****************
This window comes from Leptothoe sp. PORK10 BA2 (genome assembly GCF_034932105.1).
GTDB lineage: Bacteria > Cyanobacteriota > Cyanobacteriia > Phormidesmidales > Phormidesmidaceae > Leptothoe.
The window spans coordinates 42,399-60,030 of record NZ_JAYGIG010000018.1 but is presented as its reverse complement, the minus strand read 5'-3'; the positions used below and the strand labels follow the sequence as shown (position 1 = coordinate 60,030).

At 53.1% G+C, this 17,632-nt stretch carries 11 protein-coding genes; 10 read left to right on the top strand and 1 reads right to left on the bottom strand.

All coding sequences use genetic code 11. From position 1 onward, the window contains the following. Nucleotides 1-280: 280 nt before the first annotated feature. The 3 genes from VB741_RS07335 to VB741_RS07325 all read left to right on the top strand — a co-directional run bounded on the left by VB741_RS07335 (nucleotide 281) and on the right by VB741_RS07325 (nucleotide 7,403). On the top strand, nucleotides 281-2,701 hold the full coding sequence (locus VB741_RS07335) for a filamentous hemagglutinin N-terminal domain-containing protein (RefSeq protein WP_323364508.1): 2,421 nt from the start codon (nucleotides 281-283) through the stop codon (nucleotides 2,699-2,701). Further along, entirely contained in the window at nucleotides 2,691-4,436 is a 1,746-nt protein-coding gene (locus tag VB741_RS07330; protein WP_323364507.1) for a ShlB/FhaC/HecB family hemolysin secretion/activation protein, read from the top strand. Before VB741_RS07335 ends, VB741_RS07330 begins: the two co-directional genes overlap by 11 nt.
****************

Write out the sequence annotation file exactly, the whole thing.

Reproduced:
This window comes from Leptothoe sp. PORK10 BA2 (genome assembly GCF_034932105.1).
GTDB lineage: Bacteria > Cyanobacteriota > Cyanobacteriia > Phormidesmidales > Phormidesmidaceae > Leptothoe.
The window spans coordinates 42,399-60,030 of record NZ_JAYGIG010000018.1 but is presented as its reverse complement, the minus strand read 5'-3'; the positions used below and the strand labels follow the sequence as shown (position 1 = coordinate 60,030).

At 53.1% G+C, this 17,632-nt stretch carries 11 protein-coding genes; 10 read left to right on the top strand and 1 reads right to left on the bottom strand.

All coding sequences use genetic code 11. From position 1 onward, the window contains the following. Nucleotides 1-280: 280 nt before the first annotated feature. The 3 genes from VB741_RS07335 to VB741_RS07325 all read left to right on the top strand — a co-directional run bounded on the left by VB741_RS07335 (nucleotide 281) and on the right by VB741_RS07325 (nucleotide 7,403). On the top strand, nucleotides 281-2,701 hold the full coding sequence (locus VB741_RS07335) for a filamentous hemagglutinin N-terminal domain-containing protein (RefSeq protein WP_323364508.1): 2,421 nt from the start codon (nucleotides 281-283) through the stop codon (nucleotides 2,699-2,701). Further along, entirely contained in the window at nucleotides 2,691-4,436 is a 1,746-nt protein-coding gene (locus tag VB741_RS07330; protein WP_323364507.1) for a ShlB/FhaC/HecB family hemolysin secretion/activation protein, read from the top strand. Before VB741_RS07335 ends, VB741_RS07330 begins: the two co-directional genes overlap by 11 nt.